There is a gracious and inspiring tradition to the effect that every North American can remember exactly where s/he was, when J F 'gynaikomanes' Kennedy was assassinated.
I suspect that the generation immediately before my own could often tell you when and where they first became aware of Dom Gregory Dix's The Shape of the Liturgy. Prebendary Michael Moreton first saw the chunky dark-green volume in the SPCK bookshop in ... I think he said ... Calcutta.
You see, life was never to be quite the same again. There had been distinguished liturgists before ... there had been anguished 'liturgical' debates in the C of E during the years culminating in 1927/8 ... But Shape was a revolution. And it still gets reprinted! Despite Professor Paul Bradshaw!
This is why the copy of Shape, and the enclosed letter, which has become known to Mr Christopher Zealley of St Philip's Books, is important. Here we see Dix in the very act of reacting and responding to the first responses to his magnum opus. And responding with such characteristic glee!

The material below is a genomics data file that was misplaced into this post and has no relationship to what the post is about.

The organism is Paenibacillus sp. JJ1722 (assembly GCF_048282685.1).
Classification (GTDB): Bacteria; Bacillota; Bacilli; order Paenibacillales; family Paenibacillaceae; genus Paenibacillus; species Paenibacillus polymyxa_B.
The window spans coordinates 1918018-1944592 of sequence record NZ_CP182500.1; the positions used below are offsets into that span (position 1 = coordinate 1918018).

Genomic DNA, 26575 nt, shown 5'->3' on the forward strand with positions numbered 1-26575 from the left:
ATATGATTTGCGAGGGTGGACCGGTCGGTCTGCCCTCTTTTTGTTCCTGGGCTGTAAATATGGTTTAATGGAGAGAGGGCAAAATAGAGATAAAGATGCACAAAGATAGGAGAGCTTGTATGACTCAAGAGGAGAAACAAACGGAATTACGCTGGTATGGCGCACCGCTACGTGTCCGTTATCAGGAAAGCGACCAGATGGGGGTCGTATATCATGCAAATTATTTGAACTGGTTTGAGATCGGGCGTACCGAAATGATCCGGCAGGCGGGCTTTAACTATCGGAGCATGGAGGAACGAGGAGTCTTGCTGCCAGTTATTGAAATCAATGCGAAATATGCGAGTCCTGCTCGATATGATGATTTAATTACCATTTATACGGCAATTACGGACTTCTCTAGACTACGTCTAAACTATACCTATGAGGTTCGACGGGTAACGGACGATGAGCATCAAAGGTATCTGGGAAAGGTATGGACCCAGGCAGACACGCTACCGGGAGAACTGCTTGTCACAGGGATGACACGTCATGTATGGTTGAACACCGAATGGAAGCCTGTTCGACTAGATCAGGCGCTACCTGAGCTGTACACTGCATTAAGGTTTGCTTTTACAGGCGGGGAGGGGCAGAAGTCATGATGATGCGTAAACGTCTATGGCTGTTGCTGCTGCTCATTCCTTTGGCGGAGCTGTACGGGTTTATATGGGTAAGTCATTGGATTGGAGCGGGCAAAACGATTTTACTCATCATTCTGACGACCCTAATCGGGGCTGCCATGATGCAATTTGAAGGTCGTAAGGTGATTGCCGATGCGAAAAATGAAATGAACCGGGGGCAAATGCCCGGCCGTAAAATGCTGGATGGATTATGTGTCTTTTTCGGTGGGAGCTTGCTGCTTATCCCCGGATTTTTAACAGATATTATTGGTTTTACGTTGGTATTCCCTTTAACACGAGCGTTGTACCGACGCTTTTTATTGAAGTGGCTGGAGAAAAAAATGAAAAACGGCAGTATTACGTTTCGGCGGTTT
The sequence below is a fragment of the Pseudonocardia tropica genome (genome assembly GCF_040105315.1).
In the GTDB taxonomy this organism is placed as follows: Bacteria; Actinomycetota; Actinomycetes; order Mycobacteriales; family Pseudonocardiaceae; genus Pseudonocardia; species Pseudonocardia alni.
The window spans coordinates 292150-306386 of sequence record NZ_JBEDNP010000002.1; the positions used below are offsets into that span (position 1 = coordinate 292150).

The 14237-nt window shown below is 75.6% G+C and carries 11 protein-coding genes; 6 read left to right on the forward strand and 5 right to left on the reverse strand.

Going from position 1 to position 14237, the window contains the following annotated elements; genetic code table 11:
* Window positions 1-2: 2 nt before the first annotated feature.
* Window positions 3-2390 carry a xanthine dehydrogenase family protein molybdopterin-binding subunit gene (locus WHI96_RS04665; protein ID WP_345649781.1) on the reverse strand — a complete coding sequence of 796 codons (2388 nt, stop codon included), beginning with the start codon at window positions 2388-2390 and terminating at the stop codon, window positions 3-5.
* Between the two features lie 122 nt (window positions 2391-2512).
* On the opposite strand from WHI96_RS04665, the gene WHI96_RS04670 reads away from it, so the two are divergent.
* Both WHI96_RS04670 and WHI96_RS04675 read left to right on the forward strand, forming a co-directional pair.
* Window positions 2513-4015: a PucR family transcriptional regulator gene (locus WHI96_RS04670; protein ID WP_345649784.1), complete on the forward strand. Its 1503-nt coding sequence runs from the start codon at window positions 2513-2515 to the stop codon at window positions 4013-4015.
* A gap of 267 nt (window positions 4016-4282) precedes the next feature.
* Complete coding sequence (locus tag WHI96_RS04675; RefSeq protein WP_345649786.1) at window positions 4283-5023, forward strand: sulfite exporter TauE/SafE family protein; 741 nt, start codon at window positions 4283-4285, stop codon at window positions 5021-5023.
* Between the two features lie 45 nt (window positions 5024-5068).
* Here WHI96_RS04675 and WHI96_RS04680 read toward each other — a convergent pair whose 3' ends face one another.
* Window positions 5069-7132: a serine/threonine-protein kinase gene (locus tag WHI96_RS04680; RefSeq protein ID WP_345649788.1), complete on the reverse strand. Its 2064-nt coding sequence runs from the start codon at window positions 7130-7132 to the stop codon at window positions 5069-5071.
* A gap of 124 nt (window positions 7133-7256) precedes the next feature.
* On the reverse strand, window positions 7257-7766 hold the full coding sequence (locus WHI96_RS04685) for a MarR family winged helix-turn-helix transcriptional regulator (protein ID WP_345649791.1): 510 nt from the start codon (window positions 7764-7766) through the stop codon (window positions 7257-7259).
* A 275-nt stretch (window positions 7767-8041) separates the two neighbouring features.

Liturgy, after Dix and his Shape, was no longer to be a matter of examining minute differences between the uses of Sarum and York (Dean Inge, not entirely unfairly, likened this sort of liturgical study to Stamp Collecting!). No longer were we to be interested in the Deposited Books of 1927-1928; Dix made clear that they were rubbish; like most of his fellow Anglo-Papalists, he had never wanted that sort of 'revision' and he had no intention of giving up his beloved, daily, Tridentine Rite in order to use such flawed and dubious rites.
Shape seemed to offer a new way ahead. But, culturally, I think it did something even more important. It made Liturgy fun!
Dix had the market in Fun wide open before him. The Anglo-Catholic clergy, whose culture was clubbish and structured to a large extent around shared humour, had (since Knox poped) been rather in need of somebody to provide more of that commodity. Came the hour, came the man! The Anglican episcopate, like many managerial classes, never terribly resented dissent or complaints. Lofty disdain was their oven-ready (Borisicaliter loquor) way of dealing with whinging among the Inferior Clergy. What those bishops, poor sweet things, simply could not handle was ... being laughed at!
Dix led the laughter.
Every time PF delivers yet another angry tirade against Rigid People like me, I recall Dix's observation that even the best and most energetic of bishops [read 'popes'] will one day have rest from his labours and that the lance of his successor often delivers the diocese [read 'Church'] from the menace of some quite different windmill.
Dix is the Patrimony!! Viva! Viva!